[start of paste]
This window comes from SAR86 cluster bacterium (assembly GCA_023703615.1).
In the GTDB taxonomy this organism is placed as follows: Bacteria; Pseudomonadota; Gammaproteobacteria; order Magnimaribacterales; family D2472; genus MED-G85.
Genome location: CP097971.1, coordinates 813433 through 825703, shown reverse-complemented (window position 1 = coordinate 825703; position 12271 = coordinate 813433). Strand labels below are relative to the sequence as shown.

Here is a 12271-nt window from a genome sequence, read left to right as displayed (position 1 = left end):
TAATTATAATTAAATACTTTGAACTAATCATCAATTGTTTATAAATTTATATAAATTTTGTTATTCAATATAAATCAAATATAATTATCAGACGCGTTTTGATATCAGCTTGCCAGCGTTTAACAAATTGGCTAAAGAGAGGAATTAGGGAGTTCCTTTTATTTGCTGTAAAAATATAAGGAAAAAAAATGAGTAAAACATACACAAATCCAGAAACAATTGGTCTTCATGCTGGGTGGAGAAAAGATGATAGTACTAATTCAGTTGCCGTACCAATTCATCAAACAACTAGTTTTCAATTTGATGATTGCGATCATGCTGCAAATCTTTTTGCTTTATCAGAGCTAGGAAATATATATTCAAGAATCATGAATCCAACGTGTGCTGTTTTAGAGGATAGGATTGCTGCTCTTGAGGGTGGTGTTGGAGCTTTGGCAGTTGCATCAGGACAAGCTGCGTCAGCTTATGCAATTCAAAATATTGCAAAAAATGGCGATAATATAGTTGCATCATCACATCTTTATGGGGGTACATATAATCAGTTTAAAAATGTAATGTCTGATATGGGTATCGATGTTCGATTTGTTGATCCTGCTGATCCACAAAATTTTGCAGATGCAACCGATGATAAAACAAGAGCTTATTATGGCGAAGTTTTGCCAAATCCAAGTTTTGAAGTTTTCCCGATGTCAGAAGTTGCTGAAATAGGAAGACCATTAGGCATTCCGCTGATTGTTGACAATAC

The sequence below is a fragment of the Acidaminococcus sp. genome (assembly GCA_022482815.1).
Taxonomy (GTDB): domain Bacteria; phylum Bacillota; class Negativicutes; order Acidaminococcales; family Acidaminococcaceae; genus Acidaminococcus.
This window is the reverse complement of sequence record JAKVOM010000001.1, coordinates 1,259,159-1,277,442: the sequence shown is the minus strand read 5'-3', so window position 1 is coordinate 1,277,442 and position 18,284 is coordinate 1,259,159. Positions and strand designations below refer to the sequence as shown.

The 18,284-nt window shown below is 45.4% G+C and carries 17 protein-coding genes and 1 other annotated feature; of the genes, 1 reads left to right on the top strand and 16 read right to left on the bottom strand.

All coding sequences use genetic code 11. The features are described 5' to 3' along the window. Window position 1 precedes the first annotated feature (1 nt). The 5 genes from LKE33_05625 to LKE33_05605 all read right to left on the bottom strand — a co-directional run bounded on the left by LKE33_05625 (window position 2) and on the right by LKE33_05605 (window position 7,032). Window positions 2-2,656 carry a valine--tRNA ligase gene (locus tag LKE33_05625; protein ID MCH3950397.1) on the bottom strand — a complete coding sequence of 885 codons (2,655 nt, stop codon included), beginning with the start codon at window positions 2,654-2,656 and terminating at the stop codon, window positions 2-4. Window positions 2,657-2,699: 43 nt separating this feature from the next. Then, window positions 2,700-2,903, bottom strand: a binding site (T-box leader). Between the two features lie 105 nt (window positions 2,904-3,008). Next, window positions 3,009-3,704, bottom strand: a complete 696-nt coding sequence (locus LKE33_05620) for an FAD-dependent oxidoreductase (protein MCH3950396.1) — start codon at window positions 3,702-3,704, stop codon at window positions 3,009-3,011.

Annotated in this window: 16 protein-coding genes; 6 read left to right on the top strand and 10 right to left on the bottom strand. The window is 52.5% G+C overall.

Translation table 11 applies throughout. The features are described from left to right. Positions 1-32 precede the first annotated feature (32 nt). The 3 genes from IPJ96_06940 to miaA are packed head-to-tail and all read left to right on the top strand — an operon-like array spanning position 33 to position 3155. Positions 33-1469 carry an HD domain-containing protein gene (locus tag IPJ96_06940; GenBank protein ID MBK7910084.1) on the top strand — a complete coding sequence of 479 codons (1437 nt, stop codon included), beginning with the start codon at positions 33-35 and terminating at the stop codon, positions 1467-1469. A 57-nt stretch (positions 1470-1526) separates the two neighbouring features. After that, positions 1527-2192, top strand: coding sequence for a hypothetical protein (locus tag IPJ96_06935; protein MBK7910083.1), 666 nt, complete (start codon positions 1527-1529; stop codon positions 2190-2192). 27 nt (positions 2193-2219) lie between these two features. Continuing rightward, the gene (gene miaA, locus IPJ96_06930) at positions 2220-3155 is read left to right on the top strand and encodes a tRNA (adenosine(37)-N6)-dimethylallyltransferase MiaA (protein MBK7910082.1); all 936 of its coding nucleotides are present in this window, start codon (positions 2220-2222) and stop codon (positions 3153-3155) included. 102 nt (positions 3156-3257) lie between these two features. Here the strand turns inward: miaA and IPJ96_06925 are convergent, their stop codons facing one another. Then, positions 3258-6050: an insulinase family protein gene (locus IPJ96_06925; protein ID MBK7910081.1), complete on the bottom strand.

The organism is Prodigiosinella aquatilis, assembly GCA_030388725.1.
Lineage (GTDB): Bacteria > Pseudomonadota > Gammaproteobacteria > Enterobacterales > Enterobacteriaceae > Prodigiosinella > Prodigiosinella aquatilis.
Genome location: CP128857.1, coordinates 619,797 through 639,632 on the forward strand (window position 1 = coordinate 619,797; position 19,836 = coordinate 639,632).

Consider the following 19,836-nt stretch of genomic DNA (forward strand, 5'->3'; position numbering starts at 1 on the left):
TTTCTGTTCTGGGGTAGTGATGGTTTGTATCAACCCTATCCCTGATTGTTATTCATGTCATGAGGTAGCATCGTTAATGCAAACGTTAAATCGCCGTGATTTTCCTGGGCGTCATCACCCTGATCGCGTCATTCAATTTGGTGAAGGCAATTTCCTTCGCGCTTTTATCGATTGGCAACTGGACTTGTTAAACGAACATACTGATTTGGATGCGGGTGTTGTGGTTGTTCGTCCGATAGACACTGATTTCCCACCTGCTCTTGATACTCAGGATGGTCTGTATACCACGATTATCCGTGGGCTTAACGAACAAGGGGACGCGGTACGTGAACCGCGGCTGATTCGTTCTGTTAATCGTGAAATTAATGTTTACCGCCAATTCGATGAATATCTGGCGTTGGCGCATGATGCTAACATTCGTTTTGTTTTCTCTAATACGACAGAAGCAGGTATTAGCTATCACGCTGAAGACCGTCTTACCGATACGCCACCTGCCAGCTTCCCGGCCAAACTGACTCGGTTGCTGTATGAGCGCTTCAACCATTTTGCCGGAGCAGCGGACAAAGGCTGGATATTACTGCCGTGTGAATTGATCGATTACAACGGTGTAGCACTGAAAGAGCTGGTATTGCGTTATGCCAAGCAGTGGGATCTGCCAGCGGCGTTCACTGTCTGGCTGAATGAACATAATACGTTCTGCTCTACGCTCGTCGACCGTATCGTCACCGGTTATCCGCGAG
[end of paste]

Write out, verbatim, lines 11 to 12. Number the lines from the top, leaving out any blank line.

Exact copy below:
Annotated in this window: 16 protein-coding genes; 6 read left to right on the top strand and 10 right to left on the bottom strand. The window is 52.5% G+C overall.

Translation table 11 applies throughout. The features are described from left to right. Positions 1-32 precede the first annotated feature (32 nt). The 3 genes from IPJ96_06940 to miaA are packed head-to-tail and all read left to right on the top strand — an operon-like array spanning position 33 to position 3155. Positions 33-1469 carry an HD domain-containing protein gene (locus tag IPJ96_06940; GenBank protein ID MBK7910084.1) on the top strand — a complete coding sequence of 479 codons (1437 nt, stop codon included), beginning with the start codon at positions 33-35 and terminating at the stop codon, positions 1467-1469. A 57-nt stretch (positions 1470-1526) separates the two neighbouring features. After that, positions 1527-2192, top strand: coding sequence for a hypothetical protein (locus tag IPJ96_06935; protein MBK7910083.1), 666 nt, complete (start codon positions 1527-1529; stop codon positions 2190-2192). 27 nt (positions 2193-2219) lie between these two features. Continuing rightward, the gene (gene miaA, locus IPJ96_06930) at positions 2220-3155 is read left to right on the top strand and encodes a tRNA (adenosine(37)-N6)-dimethylallyltransferase MiaA (protein MBK7910082.1); all 936 of its coding nucleotides are present in this window, start codon (positions 2220-2222) and stop codon (positions 3153-3155) included. 102 nt (positions 3156-3257) lie between these two features. Here the strand turns inward: miaA and IPJ96_06925 are convergent, their stop codons facing one another. Then, positions 3258-6050: an insulinase family protein gene (locus IPJ96_06925; protein ID MBK7910081.1), complete on the bottom strand.